The real winners: NHL’s top teams in social media. Courtesy of Track Social.
At its best, most social media accounts for our NHL teams allows the clubs to inform and interact with their fans. Every day, you can find the newest highlights from the game the night before, or listen to coaches wax philosophical about wins and losses. Some teams go as far as increasing tense rivalries with chirps, that begs the question, is social media good or bad for the NHL?
The Montreal Canadiens social media team has been behind some of the greatest chirpings in recent history. Responsible for the bet with Tonight Show host Jimmy Fallon that ended in a humorous loss where Youppi, the team mascot, was humiliated into wearing a Rangers jersey in Montreal after the ECF win.
Lately, they have been churning out some of the best ads for ole Club 1909 feature actor/hockey super fan Jay Baruchel. This marketing ploy is the cleverest spectacle to come out of a team.
Club 1909 is looking to engage its fans outside its own market and is willing to employ the efforts of their biggest fan, a strong representative to the Montreal hockey fan ethic, to do its bidding. It works. It also helps that the Habs twitter team is incredibly interactive with their fans and followers.
King Henrik minding the net. Courtesy of MSG Photos.
The NY Rangers social media team, on the other hand, is not. Although, they are incredibly informative, they never chirp and rarely interact with their fans. It’s always professional, which is common in NY to be uptight. However, the Rangers club allows for more real life interactions with the fans at home.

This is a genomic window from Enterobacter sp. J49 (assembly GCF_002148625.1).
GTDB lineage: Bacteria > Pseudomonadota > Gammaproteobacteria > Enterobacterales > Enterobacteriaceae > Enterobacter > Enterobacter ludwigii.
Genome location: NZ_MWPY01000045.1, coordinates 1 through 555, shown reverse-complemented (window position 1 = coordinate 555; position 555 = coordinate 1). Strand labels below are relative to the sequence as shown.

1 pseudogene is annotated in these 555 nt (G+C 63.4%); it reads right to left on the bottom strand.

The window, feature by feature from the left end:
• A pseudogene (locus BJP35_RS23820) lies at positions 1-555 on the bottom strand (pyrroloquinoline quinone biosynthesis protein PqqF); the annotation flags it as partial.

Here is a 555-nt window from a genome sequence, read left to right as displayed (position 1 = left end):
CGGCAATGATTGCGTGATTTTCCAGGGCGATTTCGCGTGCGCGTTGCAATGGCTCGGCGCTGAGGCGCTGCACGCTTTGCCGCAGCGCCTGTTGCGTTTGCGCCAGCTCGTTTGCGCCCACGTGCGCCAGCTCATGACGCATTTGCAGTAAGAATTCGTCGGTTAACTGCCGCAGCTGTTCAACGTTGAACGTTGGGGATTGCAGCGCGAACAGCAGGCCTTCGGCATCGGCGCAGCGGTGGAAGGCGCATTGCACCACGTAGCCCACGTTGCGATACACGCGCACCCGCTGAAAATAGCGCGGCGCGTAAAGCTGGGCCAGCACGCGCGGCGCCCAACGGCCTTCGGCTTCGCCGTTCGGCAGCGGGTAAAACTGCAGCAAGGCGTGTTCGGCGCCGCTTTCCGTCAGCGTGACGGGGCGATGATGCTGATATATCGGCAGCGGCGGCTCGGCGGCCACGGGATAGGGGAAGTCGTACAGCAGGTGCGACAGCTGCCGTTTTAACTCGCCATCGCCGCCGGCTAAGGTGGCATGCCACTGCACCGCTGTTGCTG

Their marketing efforts are centered around Rangerstown, USA. Fans can take pictures with the letters whenever they move around the city and receive a premium (paper shields and drinking cups). For the home opener on Sunday against the Maple Leafs, Blueshirts Boulevard was a fun activity where you could take pictures making slap shots or on the Zamboni machine. Fans in the physical world of New York City, happily came together.
Then there are the twitter rivalries sparked by some serious chirping. One favorite: the LA Kings and the Edmonton Oilers.
The LA Kings, Stanley Cup champions, reigning gladiators of the ice are also the Kings of Social Media and the Vine.
Yay. LA Kings.
Speaking of funny, the Dallas Stars bring it at the arena and on social media too.
It’s not whether social media is good or bad. When it comes down it, you have to ask yourself why these ploys work, why they don’t, why some teams go full social media, why others don’t.
For Montreal, a city so divided that their last Stanley Cup win in 1993 was nestled between two trying political events in their history: the Oka Crisis of 1990 and the 1995 referendum for independence; to reach out to the hockey masses elsewhere is kind of a great thing, almost refreshing.
For New York, a city so fast paced that keeping up with the Rangers for an average fan probably is a two-minute attention keeper between trying subway rides and tourist dodging, providing real life activities to reach out to your fellow Rangers fans is also kind of refreshing.
Social media provides the individual an allowance to connect with one another in a platform we wouldn’t always be allowed. It tells us that we are not alone, that we know we are not alone. That’s not always a bad thing because it’s just hockey and it should be fun.